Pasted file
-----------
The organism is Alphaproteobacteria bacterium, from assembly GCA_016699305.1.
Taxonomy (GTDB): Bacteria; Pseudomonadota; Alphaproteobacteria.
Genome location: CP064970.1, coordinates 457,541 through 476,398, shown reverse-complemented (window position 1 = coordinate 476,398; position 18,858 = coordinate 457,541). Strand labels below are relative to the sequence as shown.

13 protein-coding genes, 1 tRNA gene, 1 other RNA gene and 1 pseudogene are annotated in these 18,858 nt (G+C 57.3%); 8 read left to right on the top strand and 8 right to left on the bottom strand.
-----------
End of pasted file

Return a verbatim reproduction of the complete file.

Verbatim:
The organism is Alphaproteobacteria bacterium, from assembly GCA_016699305.1.
Taxonomy (GTDB): Bacteria; Pseudomonadota; Alphaproteobacteria.
Genome location: CP064970.1, coordinates 457,541 through 476,398, shown reverse-complemented (window position 1 = coordinate 476,398; position 18,858 = coordinate 457,541). Strand labels below are relative to the sequence as shown.

13 protein-coding genes, 1 tRNA gene, 1 other RNA gene and 1 pseudogene are annotated in these 18,858 nt (G+C 57.3%); 8 read left to right on the top strand and 8 right to left on the bottom strand.